The EU’s chief negotiator on Britain’s exit from the bloc is “concerned” about the progress of talks, as senior sources dismissed reports of a Brexit climbdown led by France.
Michel Barnier urged the UK to start “negotiating seriously” as the third round of talks with the UK’s Brexit secretary, David Davis, began in Brussels on Monday. “To be honest, I am concerned. Time passes quickly,” he said.
Standing alongside Davis, Barnier welcomed the British government’s position papers, which he said had been read “very carefully” in Brussels. But he made clear he wanted the government to come clean on its position on money, while also suggesting some of the UK papers lacked clarity.
Davis will refuse to spell out what he think the UK could be liable for, despite having admitted Britain has “obligations” from its 44 years of EU membership.
In frank language, Barnier made clear he thought this was not good enough: “We need UK positions on all separation issues. This is necessary to make sufficient progress. We must start negotiating seriously. We need UK papers that are clear in order to have constructive negotiations. And the sooner we remove the ambiguity the sooner we will be in a position to discuss the future relationship and to a transitional period.”
European leaders have agreed unanimously that the UK must make sufficient progress on three separation issues before talks can progress to trade. Barnier’s mandate means the UK has to reach an agreement on the financial settlement, the Irish border and EU citizens’ rights before discussing a future relationship with the EU.
Davis has repeatedly said this timetable is “inflexible”. As he entered the talks, he repeated his call for the EU to show “imagination” about the organisation of the talks.
“For the United Kingdom, the week ahead is about driving forward the technical discussion ahead across all the issues. We want to lock in the points where we agree, unpick the areas where we disagree and make further progress on the whole range of issues. In order to do that we require flexibility and imagination from both sides.”
Davis was due to leave Brussels on Monday night to attend government meetings the next day. More than 100 British officials are expected to take part in this third round of talks, dedicated to the three divorce issues and technical problems such as the status of goods crossing borders after Brexit day.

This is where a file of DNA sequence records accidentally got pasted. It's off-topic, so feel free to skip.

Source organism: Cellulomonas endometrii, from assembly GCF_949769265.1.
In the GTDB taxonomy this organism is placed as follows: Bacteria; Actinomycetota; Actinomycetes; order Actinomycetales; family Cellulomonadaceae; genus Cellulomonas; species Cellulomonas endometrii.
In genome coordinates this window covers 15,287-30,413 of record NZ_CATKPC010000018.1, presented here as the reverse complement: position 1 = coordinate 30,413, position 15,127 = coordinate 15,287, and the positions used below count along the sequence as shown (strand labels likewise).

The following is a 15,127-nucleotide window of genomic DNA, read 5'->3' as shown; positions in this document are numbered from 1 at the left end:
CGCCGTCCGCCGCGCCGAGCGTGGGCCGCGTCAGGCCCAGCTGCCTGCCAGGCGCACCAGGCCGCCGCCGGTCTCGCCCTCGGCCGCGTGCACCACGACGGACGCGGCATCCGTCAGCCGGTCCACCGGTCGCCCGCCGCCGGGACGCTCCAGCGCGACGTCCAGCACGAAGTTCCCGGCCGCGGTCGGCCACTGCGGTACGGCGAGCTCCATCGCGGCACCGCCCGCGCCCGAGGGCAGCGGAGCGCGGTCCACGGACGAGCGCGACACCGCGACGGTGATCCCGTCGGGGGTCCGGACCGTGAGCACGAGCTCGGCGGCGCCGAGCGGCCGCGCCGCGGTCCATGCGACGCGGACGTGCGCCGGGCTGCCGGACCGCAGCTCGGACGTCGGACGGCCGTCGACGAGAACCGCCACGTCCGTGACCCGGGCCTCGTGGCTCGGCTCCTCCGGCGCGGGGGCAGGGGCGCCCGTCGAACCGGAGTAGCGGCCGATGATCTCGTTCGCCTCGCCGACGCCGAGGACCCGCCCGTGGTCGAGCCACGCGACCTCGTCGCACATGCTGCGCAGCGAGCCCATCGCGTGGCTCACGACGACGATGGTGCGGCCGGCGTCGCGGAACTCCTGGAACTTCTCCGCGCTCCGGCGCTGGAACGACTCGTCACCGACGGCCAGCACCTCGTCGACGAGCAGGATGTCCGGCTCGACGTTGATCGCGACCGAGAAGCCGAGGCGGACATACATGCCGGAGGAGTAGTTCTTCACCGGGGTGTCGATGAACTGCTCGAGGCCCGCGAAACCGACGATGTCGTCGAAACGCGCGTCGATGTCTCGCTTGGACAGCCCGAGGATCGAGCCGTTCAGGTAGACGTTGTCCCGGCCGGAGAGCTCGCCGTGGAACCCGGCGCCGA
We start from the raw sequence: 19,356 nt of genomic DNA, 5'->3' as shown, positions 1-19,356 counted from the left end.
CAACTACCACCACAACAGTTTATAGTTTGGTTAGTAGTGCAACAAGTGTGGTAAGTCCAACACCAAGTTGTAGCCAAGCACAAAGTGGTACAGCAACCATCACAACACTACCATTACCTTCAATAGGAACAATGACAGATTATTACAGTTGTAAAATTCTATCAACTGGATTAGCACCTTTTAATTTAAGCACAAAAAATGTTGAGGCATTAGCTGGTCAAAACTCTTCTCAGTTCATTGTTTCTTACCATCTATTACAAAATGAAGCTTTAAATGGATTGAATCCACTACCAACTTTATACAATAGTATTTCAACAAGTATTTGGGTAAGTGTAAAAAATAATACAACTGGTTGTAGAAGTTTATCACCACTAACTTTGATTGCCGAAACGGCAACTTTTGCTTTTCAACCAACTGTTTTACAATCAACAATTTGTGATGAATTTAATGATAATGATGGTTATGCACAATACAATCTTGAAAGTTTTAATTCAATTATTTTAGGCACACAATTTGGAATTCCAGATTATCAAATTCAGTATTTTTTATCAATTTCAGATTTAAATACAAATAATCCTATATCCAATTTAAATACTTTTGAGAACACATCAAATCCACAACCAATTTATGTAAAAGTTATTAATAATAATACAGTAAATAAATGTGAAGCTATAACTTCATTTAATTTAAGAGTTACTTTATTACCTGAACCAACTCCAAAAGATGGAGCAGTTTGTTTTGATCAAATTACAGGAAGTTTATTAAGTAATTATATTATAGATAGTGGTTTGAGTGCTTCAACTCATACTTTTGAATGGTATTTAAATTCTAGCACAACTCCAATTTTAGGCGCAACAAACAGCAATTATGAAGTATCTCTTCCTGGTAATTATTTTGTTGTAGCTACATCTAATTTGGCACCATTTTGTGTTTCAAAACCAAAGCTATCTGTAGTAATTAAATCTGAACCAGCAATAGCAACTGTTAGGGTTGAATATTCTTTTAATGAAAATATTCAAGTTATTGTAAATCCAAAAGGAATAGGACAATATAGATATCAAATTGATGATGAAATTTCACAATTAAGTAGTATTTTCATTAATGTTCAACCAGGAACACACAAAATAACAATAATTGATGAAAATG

Before the negotiations started sources at the Élysée poured cold water on suggestions of a possible Brexit climbdown by the EU led by France. On Monday it was reported that France favoured beginning trade talks in October, potentially breaking the deadlock over the timetable.
According to the report, France had proposed the UK pay €10bn (£9.25bn) a year into the EU budget during a three-year transitional period and continue to accept EU law. The UK would then be allowed to progress to trade talks in October. Charles Grant, the director of the Centre for European Reform, gave a similar account in a Guardian comment article, saying that “hardliners” around Barnier were blocking this option.
But sources at the Élysée dismissed the notion. The “allegations” in the Telegraph were not based on anything and did not correspond to reality, said one source, who added that France “fully supports” the mandate that EU leaders had given to Barnier.
A senior official said the claim was not serious. “I don’t believe it for a second,” he said. At a recent meeting ahead of this latest round of talks, the French had been “extremely tough” and were saying “we should strictly abide by the sequencing”.
The story surprised Brussels watchers because France played a leading role in drawing up the EU negotiating mandate. Barnier is also a former French government minister, who was handpicked by François Hollande, the former French president, to lead the Brexit negotiations.
However the €10bn figure corresponds to the black hole in the EU’s annual accounts after Brexit. Moreover EU officials are studying whether Britain could continue to pay into the EU budget until 2020. This is seen as one way of sweetening the Brexit divorce bill as the UK could present it as the price of single-market access, while the EU could avoid the headache of finding new money to replace the British contribution.
The UK is due to leave the EU in March 2019, 21 months before the end of the seven-year budget agreed with David Cameron. But the budget payments would not cover all of Britain’s liabilities, in the eyes of EU negotiators. Brussels thinks the total Brexit bill is much higher, with estimates of about €75bn, including the UK’s share of pension liabilities and unpaid bills.
So far EU member states agree that the UK should pay for what are deemed “British liabilities” and are in no rush for a divorce deal in October. One EU diplomat said many countries were ready to wait until the end of the year for the divorce deal, rather than the early autumn as the British had hoped. “We are ready to let the October deadline pass by.”